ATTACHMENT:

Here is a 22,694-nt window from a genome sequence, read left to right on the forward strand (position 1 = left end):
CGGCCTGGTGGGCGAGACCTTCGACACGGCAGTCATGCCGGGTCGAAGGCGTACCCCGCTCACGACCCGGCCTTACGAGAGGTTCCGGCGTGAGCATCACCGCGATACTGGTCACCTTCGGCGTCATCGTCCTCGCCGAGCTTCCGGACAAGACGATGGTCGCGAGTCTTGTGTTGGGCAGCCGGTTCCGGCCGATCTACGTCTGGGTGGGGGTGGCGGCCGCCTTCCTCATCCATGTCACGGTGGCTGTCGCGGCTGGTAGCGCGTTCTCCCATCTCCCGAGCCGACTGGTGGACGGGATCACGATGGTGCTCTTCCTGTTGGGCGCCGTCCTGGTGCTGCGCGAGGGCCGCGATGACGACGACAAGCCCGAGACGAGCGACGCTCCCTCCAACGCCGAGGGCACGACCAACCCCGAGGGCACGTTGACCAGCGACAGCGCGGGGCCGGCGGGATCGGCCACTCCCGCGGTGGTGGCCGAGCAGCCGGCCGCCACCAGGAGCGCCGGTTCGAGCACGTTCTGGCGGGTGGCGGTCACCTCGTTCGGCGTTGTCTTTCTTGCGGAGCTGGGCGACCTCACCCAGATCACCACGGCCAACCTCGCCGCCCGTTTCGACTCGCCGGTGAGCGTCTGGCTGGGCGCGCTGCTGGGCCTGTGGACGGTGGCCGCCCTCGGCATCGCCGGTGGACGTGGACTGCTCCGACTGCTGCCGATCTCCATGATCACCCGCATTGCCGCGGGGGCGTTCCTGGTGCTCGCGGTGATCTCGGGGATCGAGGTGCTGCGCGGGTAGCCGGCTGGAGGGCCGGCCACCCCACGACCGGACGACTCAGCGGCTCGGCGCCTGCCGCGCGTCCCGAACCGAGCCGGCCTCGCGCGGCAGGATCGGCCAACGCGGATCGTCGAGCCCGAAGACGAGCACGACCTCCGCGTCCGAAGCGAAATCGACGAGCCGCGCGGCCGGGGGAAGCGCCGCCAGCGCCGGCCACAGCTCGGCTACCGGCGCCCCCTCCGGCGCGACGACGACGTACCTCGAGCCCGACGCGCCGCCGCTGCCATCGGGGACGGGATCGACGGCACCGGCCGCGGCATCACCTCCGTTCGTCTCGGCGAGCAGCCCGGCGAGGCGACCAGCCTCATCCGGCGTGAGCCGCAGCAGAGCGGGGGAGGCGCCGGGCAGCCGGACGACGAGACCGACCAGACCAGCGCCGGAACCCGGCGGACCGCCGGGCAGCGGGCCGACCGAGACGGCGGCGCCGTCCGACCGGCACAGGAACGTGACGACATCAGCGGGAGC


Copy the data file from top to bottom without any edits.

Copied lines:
Here is a 22,694-nt window from a genome sequence, read left to right on the forward strand (position 1 = left end):
CGGCCTGGTGGGCGAGACCTTCGACACGGCAGTCATGCCGGGTCGAAGGCGTACCCCGCTCACGACCCGGCCTTACGAGAGGTTCCGGCGTGAGCATCACCGCGATACTGGTCACCTTCGGCGTCATCGTCCTCGCCGAGCTTCCGGACAAGACGATGGTCGCGAGTCTTGTGTTGGGCAGCCGGTTCCGGCCGATCTACGTCTGGGTGGGGGTGGCGGCCGCCTTCCTCATCCATGTCACGGTGGCTGTCGCGGCTGGTAGCGCGTTCTCCCATCTCCCGAGCCGACTGGTGGACGGGATCACGATGGTGCTCTTCCTGTTGGGCGCCGTCCTGGTGCTGCGCGAGGGCCGCGATGACGACGACAAGCCCGAGACGAGCGACGCTCCCTCCAACGCCGAGGGCACGACCAACCCCGAGGGCACGTTGACCAGCGACAGCGCGGGGCCGGCGGGATCGGCCACTCCCGCGGTGGTGGCCGAGCAGCCGGCCGCCACCAGGAGCGCCGGTTCGAGCACGTTCTGGCGGGTGGCGGTCACCTCGTTCGGCGTTGTCTTTCTTGCGGAGCTGGGCGACCTCACCCAGATCACCACGGCCAACCTCGCCGCCCGTTTCGACTCGCCGGTGAGCGTCTGGCTGGGCGCGCTGCTGGGCCTGTGGACGGTGGCCGCCCTCGGCATCGCCGGTGGACGTGGACTGCTCCGACTGCTGCCGATCTCCATGATCACCCGCATTGCCGCGGGGGCGTTCCTGGTGCTCGCGGTGATCTCGGGGATCGAGGTGCTGCGCGGGTAGCCGGCTGGAGGGCCGGCCACCCCACGACCGGACGACTCAGCGGCTCGGCGCCTGCCGCGCGTCCCGAACCGAGCCGGCCTCGCGCGGCAGGATCGGCCAACGCGGATCGTCGAGCCCGAAGACGAGCACGACCTCCGCGTCCGAAGCGAAATCGACGAGCCGCGCGGCCGGGGGAAGCGCCGCCAGCGCCGGCCACAGCTCGGCTACCGGCGCCCCCTCCGGCGCGACGACGACGTACCTCGAGCCCGACGCGCCGCCGCTGCCATCGGGGACGGGATCGACGGCACCGGCCGCGGCATCACCTCCGTTCGTCTCGGCGAGCAGCCCGGCGAGGCGACCAGCCTCATCCGGCGTGAGCCGCAGCAGAGCGGGGGAGGCGCCGGGCAGCCGGACGACGAGACCGACCAGACCAGCGCCGGAACCCGGCGGACCGCCGGGCAGCGGGCCGACCGAGACGGCGGCGCCGTCCGACCGGCACAGGAACGTGACGACATCAGCGGGAGC